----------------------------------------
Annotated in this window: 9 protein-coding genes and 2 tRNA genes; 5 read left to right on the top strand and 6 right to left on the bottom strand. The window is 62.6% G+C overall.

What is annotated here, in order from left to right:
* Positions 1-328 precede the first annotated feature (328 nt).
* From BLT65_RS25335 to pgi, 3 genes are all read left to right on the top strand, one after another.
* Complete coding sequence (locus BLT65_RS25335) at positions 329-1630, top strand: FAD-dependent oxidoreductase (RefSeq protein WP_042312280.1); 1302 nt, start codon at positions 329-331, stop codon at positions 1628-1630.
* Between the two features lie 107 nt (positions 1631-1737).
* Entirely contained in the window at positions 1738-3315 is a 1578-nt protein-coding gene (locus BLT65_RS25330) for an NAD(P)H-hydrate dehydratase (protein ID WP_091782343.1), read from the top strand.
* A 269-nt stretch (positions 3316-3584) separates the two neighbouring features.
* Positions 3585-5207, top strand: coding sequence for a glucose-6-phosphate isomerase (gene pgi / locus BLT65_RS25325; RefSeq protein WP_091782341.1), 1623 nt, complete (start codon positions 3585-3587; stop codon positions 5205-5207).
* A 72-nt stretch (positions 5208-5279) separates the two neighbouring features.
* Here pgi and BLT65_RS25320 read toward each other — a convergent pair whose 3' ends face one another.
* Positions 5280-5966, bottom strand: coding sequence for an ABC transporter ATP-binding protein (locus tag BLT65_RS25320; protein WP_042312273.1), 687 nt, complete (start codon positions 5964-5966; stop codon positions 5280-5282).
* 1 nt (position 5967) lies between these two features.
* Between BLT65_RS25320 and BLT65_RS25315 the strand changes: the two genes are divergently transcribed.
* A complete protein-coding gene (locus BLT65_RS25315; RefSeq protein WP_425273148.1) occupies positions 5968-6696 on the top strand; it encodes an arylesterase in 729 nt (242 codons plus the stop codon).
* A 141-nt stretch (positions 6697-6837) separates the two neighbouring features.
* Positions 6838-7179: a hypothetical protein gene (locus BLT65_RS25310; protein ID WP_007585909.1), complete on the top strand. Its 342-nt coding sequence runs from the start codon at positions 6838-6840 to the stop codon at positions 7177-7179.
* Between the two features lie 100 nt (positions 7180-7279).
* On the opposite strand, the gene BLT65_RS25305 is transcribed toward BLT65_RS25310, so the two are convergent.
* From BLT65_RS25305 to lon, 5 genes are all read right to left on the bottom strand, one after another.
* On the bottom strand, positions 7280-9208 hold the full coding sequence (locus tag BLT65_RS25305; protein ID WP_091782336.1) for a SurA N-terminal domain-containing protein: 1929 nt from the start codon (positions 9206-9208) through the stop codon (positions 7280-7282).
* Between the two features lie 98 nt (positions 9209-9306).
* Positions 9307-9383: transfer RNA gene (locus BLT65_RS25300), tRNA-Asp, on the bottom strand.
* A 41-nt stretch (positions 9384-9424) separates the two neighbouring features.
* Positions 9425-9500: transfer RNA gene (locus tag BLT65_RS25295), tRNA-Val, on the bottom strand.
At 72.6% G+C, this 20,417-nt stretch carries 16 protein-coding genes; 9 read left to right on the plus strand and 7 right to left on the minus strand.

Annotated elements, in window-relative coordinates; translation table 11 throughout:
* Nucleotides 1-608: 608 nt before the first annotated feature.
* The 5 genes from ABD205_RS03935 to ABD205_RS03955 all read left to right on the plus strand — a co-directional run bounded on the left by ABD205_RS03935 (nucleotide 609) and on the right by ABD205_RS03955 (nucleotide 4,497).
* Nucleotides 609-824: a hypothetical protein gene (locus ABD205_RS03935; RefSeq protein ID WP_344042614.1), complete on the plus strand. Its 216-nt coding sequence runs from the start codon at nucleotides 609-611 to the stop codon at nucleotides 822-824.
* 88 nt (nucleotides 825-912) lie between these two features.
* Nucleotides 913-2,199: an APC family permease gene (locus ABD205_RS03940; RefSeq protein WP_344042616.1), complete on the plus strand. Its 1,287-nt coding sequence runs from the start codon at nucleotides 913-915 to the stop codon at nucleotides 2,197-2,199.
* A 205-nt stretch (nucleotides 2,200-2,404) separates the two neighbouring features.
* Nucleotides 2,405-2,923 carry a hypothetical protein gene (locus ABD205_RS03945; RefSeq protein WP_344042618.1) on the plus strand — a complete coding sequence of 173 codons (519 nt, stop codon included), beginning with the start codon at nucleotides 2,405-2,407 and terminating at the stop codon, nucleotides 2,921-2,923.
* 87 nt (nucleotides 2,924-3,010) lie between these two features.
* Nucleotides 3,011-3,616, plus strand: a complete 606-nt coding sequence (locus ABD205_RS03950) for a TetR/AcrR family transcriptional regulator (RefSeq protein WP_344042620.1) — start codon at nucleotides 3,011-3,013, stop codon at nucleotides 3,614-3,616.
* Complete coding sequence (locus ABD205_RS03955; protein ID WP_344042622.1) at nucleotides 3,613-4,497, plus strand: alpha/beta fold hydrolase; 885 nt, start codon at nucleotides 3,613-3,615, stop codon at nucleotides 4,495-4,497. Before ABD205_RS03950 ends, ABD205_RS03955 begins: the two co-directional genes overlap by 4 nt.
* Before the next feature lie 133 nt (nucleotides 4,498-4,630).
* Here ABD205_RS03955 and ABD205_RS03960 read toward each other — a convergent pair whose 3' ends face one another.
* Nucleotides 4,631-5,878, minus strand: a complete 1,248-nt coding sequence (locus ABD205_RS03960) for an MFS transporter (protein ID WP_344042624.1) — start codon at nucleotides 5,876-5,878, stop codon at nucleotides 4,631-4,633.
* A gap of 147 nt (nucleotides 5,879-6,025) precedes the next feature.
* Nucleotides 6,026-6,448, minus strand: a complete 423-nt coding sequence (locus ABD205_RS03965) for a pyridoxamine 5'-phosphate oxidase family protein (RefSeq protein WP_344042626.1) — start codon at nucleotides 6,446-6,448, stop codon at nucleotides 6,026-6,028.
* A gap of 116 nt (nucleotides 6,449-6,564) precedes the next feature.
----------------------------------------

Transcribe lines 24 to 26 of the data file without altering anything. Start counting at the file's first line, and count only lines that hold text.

* A 41-nt stretch (positions 9384-9424) separates the two neighbouring features.
* Positions 9425-9500: transfer RNA gene (locus tag BLT65_RS25295), tRNA-Val, on the bottom strand.
At 72.6% G+C, this 20,417-nt stretch carries 16 protein-coding genes; 9 read left to right on the plus strand and 7 right to left on the minus strand.